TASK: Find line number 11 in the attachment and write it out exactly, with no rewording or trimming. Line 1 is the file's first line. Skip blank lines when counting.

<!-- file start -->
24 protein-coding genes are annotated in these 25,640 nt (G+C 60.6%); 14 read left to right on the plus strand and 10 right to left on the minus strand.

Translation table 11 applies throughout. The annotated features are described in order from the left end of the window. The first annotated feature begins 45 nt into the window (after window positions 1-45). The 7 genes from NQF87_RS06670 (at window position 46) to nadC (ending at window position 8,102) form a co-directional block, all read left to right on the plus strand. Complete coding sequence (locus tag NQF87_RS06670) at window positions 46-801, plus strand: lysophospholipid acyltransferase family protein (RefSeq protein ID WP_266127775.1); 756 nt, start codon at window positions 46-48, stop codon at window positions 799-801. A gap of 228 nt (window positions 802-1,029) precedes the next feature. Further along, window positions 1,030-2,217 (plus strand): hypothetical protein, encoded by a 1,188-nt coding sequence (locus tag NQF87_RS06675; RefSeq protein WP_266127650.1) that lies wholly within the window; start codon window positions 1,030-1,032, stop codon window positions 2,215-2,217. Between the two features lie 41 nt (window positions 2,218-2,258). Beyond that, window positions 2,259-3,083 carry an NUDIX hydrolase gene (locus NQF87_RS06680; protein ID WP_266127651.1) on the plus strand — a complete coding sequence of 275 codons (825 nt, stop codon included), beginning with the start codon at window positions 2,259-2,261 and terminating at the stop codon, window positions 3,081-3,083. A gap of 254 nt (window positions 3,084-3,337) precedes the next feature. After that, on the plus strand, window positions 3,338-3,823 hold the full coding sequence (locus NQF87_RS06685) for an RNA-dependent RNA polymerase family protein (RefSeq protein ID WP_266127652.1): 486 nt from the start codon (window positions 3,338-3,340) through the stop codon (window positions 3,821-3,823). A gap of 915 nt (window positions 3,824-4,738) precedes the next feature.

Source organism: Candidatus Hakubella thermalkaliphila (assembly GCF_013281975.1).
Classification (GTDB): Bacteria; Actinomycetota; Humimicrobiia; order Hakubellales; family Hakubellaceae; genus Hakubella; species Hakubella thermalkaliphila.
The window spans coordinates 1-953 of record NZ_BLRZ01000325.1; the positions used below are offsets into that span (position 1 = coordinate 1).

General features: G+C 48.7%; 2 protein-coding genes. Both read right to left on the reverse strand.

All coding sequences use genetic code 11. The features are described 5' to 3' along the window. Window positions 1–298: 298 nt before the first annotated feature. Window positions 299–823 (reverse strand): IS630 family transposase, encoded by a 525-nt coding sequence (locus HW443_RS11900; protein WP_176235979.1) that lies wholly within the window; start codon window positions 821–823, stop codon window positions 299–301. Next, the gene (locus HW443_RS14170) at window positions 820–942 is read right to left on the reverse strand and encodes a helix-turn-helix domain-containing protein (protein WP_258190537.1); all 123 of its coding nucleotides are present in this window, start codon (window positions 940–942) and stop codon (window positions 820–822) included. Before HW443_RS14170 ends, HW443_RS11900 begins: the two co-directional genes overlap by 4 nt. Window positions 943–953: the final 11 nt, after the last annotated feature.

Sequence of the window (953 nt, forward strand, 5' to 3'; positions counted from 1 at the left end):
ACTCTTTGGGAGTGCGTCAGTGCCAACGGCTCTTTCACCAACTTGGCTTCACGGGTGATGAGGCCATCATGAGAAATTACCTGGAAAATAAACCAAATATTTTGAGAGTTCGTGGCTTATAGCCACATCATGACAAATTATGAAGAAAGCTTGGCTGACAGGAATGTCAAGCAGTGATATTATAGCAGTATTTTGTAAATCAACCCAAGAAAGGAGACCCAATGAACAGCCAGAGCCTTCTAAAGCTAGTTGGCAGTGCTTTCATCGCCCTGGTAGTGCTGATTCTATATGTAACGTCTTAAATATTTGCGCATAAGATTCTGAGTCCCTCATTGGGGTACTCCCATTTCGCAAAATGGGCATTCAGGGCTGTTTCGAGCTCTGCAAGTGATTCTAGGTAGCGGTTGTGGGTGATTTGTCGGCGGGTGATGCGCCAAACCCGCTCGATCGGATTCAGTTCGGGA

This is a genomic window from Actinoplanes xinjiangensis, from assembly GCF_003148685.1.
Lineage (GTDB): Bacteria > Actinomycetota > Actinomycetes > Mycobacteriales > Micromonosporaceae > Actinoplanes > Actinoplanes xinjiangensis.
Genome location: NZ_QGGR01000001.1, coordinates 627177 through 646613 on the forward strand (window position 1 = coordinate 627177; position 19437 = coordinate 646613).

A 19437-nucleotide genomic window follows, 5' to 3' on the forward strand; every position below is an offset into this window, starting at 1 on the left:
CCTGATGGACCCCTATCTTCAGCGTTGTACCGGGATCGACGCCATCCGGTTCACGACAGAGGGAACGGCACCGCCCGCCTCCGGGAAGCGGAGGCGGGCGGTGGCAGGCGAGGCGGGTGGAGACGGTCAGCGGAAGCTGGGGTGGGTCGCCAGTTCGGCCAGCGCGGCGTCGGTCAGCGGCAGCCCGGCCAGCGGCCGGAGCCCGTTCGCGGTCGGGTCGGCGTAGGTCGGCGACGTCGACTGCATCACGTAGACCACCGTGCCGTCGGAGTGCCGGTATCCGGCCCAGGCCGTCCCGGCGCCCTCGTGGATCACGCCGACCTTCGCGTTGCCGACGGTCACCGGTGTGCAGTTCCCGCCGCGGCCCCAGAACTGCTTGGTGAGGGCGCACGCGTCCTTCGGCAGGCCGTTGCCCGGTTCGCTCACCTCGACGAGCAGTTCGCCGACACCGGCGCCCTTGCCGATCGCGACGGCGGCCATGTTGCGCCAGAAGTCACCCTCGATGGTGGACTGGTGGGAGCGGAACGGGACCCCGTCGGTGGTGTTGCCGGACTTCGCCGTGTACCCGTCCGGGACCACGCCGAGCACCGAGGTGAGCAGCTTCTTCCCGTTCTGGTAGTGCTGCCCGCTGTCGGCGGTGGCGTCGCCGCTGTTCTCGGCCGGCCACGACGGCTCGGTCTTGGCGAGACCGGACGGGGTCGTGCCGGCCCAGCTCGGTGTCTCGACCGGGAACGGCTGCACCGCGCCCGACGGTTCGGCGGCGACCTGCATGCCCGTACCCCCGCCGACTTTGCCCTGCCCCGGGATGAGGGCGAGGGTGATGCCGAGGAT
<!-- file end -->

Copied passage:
Lineage (GTDB): Bacteria > Actinomycetota > Actinomycetes > Mycobacteriales > Micromonosporaceae > Actinoplanes > Actinoplanes xinjiangensis.